Computational protocol: Mining RNA–Seq Data for Infections and Contaminations

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Protocol publication

[…] The original implementation of ContextMap presented previously focused on refining initial mappings provided by other mapping algorithms. We recently developed a standalone version that can provide these initial mappings itself (see www.bio.ifi.lmu.de/ContextMap for details). Here, the central concept of both ContextMap versions is the so–called read context. This is defined as a set of reads originating from the same stretch of the genome, indicating that these reads were derived from the same transcript or different transcripts of the same gene. These contexts are defined based on the initial mapping and then extended in a subsequent re–alignment step, allowing a high degree of ambiguity both between and within contexts. For this purpose, ContextMap uses a modified version of Bowtie to identify spliced read alignments in a combination of forward and backward alignments. For each read not only the alignment with the minimum number of mismatches but any alignment to any context with at most a maximum number of mismatches is investigated. The unique mapping for the read to only one context is then determined by first finding the best mapping for the read in each context and subsequently finding the best context. For this purpose, a support score is used, taking into account the number of reads mapping within and around the region to which the read is aligned. Until the final step, contexts are treated independently of each other (see ).As we show in this article, the advantage of this approach is that it allows investigating many alternative sources of reads in parallel, such as rRNA sequences, which are generally not included in reference genome assemblies of higher eukaryotes, as well as viral and microbial genomes. Contexts are then identified separately for each genome including the optimal context in each genome for each read. The final step is then used to decide for each read which of these contexts in any of the genomes considered results in the best mapping.The parallel multi–species mapping is implemented by ContextMap in the following way (). First, independent Bowtie indices are created for different potential read sources. Separate indices are necessary as Bowtie is limited to –1 characters per index. This is relevant as the human genome alone needs 73% of the maximum index size and all microbial genomes from the NCBI database taken together require 134% of the maximum index size. We, thus, generally use one index for rRNA sequences, one for the host genome, e.g. the human reference genome, one for virus genomes and two for microbe genomes. This can be easily adjusted to more indices as soon as the increasing number of sequenced virus and microbe genomes makes this necessary. After performing the initial alignment against all indices, ContextMap is then run without any further changes to define contexts, the optimal mapping for each read in each context it may belong to and finally the optimal and unique mapping for each read to any context.In contrast to ContextMap, other RNA–seq mapping tools, which predominantly also use Bowtie, cannot be used for this application as they do not support the use of multiple indices required here due to the size and number of reference sequences and provide no way to distinguish between alternative alignments for a read to two different but related genomes with the same number of mismatches. Thus, they can only be applied sequentially by mapping first all reads e.g. against rRNA sequences, then the unmapped reads against the host reference genome, and then one microbe or virus genome one after the other. However, the latter approach also poses problems as it can lead to different results depending on the order in which genomes are mapped to in case of closely related species or strains. […]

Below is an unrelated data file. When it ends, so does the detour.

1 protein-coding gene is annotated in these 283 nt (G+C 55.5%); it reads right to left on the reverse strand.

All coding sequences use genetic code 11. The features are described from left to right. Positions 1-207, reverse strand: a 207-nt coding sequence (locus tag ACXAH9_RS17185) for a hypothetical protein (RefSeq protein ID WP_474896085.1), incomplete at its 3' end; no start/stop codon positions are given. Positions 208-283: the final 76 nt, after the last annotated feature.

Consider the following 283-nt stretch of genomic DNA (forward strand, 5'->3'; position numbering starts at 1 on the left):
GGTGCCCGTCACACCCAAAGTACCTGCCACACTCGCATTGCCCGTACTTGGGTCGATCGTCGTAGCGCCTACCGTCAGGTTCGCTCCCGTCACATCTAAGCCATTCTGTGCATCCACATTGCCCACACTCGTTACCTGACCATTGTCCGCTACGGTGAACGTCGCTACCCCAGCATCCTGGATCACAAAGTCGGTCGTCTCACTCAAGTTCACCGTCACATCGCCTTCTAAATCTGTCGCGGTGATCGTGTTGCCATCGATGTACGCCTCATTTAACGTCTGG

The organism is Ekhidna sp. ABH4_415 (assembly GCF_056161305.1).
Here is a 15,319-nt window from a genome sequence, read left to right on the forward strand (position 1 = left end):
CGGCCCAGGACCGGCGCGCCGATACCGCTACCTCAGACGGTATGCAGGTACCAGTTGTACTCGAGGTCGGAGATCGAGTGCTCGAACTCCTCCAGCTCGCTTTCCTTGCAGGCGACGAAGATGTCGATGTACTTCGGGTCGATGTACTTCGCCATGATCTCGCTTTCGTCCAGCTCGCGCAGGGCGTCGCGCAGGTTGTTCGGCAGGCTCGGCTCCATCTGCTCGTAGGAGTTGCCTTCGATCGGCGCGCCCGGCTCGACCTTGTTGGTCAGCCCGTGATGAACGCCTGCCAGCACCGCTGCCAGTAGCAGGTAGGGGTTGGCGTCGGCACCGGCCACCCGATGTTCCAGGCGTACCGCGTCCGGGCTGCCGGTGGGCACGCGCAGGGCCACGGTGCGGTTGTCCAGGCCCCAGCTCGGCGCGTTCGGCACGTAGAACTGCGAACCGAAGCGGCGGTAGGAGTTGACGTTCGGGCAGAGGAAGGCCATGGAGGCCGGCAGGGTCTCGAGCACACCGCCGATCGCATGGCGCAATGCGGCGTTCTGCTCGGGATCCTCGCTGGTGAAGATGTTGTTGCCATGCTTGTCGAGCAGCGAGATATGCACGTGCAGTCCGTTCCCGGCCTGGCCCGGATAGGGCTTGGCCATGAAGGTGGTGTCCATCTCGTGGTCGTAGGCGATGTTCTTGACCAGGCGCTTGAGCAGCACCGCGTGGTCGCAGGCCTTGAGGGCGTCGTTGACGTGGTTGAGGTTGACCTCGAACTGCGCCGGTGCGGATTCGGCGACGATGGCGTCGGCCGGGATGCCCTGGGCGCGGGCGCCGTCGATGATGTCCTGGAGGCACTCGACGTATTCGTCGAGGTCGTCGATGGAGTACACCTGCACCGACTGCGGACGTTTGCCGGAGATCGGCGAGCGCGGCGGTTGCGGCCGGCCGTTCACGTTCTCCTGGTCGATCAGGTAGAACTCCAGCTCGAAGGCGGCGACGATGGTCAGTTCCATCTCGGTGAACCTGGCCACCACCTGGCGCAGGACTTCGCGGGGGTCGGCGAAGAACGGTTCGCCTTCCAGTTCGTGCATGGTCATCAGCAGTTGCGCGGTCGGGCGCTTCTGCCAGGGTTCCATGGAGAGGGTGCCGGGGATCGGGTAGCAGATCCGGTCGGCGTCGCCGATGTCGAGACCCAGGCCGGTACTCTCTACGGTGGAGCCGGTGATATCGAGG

Pipeline specifications

Software tools ContextMap, Bowtie
Application RNA-seq analysis
Diseases Infection